Prime Minister, the Most Hon. Andrew Holness, says the controlled re-entry programme has served Jamaica well, enabling effective management of the number of persons coming into the island.
In a statement to Parliament on Tuesday (July 28), Mr. Holness informed that a total of 82,000 applications for re-entry into Jamaica have been processed – 31,000 via the https://jamcovid19.moh.gov.jm website, which caters to Jamaicans, and 51,000 through the https://www.visitjamaica.com website, dedicated to non-residents and visitors.
“Approximately 61,300 people have arrived in Jamaica; 21,300 are residents and 40,000 are non-residents. An additional 18,800 people have been approved to travel – 8,900 are residents and 9,900 non-residents,” he said.
The Prime Minister noted that during June, Jamaica welcomed an average of five flights and 410 passengers per day. For July, there has been a significant increase, with 24 flights and 1,700 passengers arriving per day.
“We are projecting that a total of 55,000 passengers will arrive in Jamaica for the month of July, compared to 12,300 who arrived in June,” he told the House.
In the meantime, Mr. Holness pointed out that the protocols put in place under the controlled re-entry programme on July 15 will be maintained, including the stipulation that passengers are subject to health screening and risk assessment on arrival at the ports.
Under the protocols, visitors from areas declared as high-risk by the Ministry of Health and Wellness – Florida, New York, Arizona, Texas – who are registering on the visitjamaica website as of July 1, are required to upload a valid Polymerase Chain Reaction (PCR) test, which must be no more than 10 days old, from the expected date of their arrival.
“Approval for travel to Jamaica will be subject to the upload of the test,” Mr. Holness advised.
The Prime Minister said that responses to questions on the jamcovid or visitjamaica websites will also determine whether persons are given approval to travel to Jamaica.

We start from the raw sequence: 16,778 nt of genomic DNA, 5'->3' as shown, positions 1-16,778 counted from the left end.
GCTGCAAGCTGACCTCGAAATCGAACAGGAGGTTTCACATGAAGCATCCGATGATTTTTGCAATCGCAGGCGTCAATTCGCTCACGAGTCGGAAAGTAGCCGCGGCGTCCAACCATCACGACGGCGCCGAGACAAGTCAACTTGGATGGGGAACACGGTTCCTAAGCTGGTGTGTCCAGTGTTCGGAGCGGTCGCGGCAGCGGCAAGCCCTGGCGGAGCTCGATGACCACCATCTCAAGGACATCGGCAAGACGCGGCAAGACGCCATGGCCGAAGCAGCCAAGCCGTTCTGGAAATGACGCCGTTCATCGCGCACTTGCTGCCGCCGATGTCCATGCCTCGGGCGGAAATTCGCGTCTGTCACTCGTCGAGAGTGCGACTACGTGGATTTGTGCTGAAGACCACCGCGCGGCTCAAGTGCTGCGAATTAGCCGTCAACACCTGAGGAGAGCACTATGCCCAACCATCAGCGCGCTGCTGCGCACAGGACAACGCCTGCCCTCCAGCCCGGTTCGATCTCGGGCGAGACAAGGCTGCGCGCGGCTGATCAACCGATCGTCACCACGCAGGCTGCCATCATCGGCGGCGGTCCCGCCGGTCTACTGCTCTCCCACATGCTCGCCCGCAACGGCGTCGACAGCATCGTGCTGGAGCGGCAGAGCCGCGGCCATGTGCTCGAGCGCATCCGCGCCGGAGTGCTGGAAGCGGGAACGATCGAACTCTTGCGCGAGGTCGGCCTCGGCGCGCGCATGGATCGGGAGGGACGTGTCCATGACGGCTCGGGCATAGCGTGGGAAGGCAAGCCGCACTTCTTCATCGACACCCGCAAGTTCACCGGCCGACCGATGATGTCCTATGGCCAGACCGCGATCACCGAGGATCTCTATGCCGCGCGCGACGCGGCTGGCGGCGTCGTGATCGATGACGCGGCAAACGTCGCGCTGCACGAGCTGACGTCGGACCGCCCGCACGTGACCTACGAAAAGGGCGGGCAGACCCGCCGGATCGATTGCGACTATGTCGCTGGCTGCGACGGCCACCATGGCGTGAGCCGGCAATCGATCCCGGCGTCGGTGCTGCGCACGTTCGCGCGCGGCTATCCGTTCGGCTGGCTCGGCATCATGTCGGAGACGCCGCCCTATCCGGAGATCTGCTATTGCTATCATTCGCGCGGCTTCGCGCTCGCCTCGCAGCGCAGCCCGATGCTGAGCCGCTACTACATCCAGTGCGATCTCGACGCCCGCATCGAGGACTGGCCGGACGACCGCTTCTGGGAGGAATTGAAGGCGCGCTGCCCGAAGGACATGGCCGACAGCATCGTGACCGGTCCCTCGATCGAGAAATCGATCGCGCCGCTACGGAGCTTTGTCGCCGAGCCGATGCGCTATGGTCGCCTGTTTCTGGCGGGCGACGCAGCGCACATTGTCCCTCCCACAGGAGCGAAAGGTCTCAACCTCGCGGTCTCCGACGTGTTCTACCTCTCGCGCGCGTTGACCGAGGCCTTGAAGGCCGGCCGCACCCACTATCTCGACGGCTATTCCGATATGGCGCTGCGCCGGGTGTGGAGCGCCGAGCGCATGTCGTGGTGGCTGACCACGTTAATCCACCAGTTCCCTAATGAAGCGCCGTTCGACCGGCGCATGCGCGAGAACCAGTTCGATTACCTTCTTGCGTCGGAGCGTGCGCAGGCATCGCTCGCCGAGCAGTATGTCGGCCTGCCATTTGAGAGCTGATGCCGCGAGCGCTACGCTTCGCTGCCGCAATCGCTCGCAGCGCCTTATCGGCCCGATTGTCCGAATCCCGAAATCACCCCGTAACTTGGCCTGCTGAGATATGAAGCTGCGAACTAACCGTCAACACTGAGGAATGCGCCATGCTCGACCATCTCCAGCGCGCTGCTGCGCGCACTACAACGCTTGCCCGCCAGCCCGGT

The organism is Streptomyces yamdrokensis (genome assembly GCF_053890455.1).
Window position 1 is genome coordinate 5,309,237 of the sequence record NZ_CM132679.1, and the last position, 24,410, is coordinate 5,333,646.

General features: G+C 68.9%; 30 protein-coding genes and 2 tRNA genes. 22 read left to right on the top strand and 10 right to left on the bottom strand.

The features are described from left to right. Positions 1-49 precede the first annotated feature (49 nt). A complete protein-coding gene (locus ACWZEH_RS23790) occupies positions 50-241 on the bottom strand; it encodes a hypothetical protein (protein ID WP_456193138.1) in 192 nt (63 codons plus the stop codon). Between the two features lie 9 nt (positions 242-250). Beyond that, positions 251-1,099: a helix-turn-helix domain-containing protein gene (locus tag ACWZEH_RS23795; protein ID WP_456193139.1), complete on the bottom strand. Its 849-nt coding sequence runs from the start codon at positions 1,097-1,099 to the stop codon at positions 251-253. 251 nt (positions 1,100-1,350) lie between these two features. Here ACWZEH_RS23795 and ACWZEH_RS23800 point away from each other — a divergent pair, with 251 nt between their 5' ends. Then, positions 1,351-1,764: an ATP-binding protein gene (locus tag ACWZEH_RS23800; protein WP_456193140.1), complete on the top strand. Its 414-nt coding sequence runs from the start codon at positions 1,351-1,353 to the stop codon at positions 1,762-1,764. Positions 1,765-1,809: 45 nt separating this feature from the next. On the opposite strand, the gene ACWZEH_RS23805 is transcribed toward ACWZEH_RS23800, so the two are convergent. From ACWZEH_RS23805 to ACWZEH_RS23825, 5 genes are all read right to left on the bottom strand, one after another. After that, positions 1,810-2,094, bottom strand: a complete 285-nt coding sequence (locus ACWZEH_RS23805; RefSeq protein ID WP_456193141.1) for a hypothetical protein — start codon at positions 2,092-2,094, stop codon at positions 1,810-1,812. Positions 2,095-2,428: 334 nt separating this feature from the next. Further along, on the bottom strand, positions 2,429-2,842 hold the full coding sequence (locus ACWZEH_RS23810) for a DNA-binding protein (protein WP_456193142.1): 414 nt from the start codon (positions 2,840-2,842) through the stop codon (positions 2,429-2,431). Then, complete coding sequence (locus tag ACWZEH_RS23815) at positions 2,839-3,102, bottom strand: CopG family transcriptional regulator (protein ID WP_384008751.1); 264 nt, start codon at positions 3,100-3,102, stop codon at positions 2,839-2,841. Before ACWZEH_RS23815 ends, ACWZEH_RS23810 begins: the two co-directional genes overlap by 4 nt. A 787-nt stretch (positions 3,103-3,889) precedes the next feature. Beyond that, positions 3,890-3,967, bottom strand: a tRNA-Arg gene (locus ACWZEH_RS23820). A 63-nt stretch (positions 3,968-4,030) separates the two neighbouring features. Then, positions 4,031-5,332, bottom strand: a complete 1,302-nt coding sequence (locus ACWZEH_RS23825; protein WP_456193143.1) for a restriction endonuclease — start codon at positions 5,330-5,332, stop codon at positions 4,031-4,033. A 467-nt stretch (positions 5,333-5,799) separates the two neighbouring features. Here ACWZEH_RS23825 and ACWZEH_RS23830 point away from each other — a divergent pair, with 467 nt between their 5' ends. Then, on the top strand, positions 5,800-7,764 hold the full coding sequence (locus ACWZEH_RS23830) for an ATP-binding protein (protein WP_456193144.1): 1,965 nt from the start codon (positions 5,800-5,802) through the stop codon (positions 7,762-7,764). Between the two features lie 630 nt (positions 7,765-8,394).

Additionally, Jamaican residents and visitors staying outside of the COVID-19 tourism resilient corridor, who are deemed to be high-risk based on their health assessment, will be required to make an appointment online to visit the nearest health department testing location to have a PCR test done.
The corridor restricts visitor movement, only allowing authorised access to specific sections of the island.
“Tourists staying in the resilient corridor – that is, travellers for tourism deemed to be high-risk, either based on countries visited or based on health screening, will be required to do a PCR test as well, and be quarantined in their hotel until the results are available.
“If tested negative, then the stay-in-zone Order applies, whereby tourists are required to [remain] on the property for the duration of their stay. The tourist will be allowed to visit attractions within the resilient corridor,” the Prime Minister explained.
Turning to business travellers, Mr. Holness advised that they will continue to be tested at the airport and will be asked to do a PCR test. They will have to quarantine in their hotel until the results are available.
“If the tests come back negative, then they will be allowed to carry out their business, adhering to the protocols, and they will be advised to minimise contact with the population,” Mr. Holness said.